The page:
Dress for Success in Confident, Goal-getter Running Gear this Year

exerciseDuly noted, our goals remain the one thing that stands between us and us being persons of our word.  It is not enough that we’ve made a list, written it down and stuck it somewhere; it remains our greatest challenge to realize those plans of ours.  How do we remain fitted in the zeal, confidence and enthusiasm, that surely had us in its grip on the onset of planning, during the succeeding months of reality which can oftentimes be brutally harsh and unyielding.  I posit that there are a few key ingredients to realizing a successful 2015.  While a big part of success in any area of life depends on planning and execution, another just as or some may argue even more important part, depends on our attitude and perspective.  In running and exercise, attitude really is everything.  It is the one thing that will keep you going when everything else and everyone says you can’t.  The course of history has been changed on the account of its movers’ and shakers’ attitudes.  Your health and lifes’ ambitions are no different nor are they any less important in terms of their ability to change your world and thus impact the larger world.

Dress for success with:

  • Preparedness; there is no goal killer like having a plan without preparation.  By definition it is what planning entails and so it is super important to not only dress the part but be mentally, physically and emotionally ready and able to carry out your plan.  If you’ve decided to join a gym for example, then getting gym oriented and learning about the services, classes, equipment etc. that are available will put you in a better position to plan your activities and time around what you decide to do thus affording you the opportunity to maximise your participation and the benefits which can be derived.  Talk with a personal trainer, an instructor or even sign up for a trial to see if it’s a good fit.  If it’s running, then start of with small goals and even a running group, get a couple of books and read up on beginning running techniques or even watch a couple of videos.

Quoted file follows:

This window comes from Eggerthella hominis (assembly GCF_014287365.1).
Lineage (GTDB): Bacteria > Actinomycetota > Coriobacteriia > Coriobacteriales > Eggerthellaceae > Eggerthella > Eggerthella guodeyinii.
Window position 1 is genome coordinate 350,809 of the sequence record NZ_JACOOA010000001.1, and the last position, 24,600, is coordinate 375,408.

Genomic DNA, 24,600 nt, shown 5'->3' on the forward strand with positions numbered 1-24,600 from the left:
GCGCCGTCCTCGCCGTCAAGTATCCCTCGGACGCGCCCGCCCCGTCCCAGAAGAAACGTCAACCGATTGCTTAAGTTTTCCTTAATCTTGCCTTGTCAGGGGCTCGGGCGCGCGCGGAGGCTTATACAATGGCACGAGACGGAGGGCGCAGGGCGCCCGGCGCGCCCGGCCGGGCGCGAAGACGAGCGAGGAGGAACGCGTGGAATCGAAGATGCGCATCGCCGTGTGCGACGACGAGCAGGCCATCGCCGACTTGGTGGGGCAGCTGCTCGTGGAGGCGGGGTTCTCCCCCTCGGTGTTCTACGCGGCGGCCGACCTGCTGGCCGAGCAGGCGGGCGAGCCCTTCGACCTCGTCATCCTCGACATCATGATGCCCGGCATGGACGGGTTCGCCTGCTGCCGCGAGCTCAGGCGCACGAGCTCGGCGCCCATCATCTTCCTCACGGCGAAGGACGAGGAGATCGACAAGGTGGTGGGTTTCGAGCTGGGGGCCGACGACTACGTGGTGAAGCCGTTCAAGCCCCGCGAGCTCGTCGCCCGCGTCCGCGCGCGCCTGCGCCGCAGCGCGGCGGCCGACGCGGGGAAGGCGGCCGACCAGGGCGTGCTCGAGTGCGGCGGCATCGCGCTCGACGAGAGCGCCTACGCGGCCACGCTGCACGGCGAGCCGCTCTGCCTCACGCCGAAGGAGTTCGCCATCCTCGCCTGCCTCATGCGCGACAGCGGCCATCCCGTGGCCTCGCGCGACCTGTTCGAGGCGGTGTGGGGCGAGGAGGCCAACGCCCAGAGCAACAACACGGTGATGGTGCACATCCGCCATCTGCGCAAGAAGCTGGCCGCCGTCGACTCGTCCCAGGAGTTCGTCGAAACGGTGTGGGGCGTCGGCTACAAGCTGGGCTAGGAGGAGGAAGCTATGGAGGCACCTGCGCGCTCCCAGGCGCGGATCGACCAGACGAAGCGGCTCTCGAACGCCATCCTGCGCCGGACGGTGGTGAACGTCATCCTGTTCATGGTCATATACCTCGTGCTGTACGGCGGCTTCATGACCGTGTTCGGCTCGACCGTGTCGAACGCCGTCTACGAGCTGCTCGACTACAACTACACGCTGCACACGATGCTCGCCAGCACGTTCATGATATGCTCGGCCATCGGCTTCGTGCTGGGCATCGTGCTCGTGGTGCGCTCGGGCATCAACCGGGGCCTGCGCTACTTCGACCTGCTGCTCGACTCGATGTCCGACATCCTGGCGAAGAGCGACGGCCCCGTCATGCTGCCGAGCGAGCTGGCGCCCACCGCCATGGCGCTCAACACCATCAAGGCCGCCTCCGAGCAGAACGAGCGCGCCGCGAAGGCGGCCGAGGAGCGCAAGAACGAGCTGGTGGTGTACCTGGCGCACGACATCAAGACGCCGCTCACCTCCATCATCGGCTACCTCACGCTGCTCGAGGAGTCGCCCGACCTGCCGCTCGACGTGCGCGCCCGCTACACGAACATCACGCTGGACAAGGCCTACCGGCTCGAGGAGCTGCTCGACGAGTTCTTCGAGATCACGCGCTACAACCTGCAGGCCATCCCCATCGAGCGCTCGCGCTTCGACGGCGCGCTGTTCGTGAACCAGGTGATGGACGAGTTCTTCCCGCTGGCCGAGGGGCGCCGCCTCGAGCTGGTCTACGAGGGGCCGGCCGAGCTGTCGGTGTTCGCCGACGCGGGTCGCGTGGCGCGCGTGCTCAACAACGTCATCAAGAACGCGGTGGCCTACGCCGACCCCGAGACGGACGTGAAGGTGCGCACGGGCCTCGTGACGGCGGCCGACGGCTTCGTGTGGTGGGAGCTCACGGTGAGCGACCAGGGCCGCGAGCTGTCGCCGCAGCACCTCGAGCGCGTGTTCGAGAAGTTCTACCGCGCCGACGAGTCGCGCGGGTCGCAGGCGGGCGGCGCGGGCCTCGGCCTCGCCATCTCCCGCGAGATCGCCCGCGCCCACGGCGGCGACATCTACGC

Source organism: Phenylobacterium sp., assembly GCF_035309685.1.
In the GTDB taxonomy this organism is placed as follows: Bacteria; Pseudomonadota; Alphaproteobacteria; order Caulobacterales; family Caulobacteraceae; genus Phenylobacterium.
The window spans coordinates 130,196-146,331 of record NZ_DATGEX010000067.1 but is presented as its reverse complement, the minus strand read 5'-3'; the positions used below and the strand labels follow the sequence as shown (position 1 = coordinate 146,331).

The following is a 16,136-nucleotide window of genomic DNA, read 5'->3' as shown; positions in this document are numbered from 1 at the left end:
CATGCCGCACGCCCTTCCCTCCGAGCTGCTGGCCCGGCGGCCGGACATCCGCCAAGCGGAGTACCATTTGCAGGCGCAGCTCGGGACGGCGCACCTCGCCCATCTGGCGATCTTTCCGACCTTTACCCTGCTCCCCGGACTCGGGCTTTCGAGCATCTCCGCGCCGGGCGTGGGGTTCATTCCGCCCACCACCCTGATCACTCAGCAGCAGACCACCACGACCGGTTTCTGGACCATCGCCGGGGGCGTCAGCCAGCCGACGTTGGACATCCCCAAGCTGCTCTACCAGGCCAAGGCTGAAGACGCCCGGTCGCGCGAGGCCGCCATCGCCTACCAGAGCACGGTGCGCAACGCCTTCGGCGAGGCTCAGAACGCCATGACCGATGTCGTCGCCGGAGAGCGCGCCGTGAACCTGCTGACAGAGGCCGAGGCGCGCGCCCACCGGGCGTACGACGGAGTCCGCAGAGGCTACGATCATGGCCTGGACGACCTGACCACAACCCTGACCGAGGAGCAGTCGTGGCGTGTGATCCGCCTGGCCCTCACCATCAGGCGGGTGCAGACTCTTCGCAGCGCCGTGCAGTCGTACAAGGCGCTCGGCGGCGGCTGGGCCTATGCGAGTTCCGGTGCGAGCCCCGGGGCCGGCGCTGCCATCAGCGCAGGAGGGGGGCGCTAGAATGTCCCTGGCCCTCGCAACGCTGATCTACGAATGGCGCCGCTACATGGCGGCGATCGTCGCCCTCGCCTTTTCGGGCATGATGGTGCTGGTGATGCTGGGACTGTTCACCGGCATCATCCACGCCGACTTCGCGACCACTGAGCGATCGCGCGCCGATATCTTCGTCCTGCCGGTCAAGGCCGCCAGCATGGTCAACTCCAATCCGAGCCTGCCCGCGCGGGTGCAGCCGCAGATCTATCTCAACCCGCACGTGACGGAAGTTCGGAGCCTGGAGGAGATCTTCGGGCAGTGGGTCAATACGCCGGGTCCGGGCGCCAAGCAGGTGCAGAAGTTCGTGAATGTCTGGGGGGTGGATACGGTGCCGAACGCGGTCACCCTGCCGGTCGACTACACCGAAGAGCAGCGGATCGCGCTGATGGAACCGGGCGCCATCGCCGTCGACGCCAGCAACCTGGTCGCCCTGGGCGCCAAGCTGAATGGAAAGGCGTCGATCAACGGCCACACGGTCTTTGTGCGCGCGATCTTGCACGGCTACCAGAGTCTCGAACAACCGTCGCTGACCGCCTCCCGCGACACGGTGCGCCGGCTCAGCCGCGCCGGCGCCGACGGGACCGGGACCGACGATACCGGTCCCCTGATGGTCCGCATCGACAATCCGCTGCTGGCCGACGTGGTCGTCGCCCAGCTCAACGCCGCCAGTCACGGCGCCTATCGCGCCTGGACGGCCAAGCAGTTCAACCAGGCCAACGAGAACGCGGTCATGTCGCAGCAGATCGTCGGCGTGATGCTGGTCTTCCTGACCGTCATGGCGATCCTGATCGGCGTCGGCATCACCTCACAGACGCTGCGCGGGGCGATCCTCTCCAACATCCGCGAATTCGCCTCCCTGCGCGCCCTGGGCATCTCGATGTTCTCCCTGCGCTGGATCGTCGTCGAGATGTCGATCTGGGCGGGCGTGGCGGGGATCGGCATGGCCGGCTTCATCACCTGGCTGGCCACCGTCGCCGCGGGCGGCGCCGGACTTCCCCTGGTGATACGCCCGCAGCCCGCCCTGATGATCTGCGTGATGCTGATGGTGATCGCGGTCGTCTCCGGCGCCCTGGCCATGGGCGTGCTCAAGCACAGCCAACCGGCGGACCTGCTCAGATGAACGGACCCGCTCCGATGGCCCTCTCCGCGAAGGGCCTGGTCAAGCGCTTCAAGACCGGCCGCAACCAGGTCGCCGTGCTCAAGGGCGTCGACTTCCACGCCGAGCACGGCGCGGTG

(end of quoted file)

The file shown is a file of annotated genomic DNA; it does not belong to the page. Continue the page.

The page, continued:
• Confidence; a big part in carrying out any physical goal is how we perceive ourselves.  We are sometimes our worst critic, while this is not always bad, it is our worst attribute when directed at our perceived flaws and shortcomings.  It is important to be able to face yourself – take a long, hard look in the mirror – and like what you see.  It is because you love yourself, you want better for you. Don’t chaff at that.  Meet your eyes and tell yourself what you are going to achieve together..yes it’s a mind and body effort, one you must continually be engaged in encouraging and uplifting.  While it is important to get this affirmation from others as well,  it would mean nothing if you didn’t believe it first.
  • Passion; I’m sure you’ve heard it said that if you like something it’s easier done.  Discovering your passion, something you really enjoy, is a key part to realizing your potential and being successful.. whether it’s running, a cardio class, yoga, swimming, whatever you decide to love -sometimes it has to be a decision- do with passion, enthusiasm, commitment and diligences, you will reap the benefit.
  • Focus and Wisdom; it is better to stick with what you know and apply yourself to perfecting it than to be divided among competing interests where you can’t get anything right.  Let’s say for example co-ordination is a challenge, then skip the dance class for a spin or yoga class.  That being said, there’s nothing wrong with challenging yourself to try different things and acquiring different skills, on the contrary, more power to you.  In all things apply wisdom so you never end up biting off more than you can chew.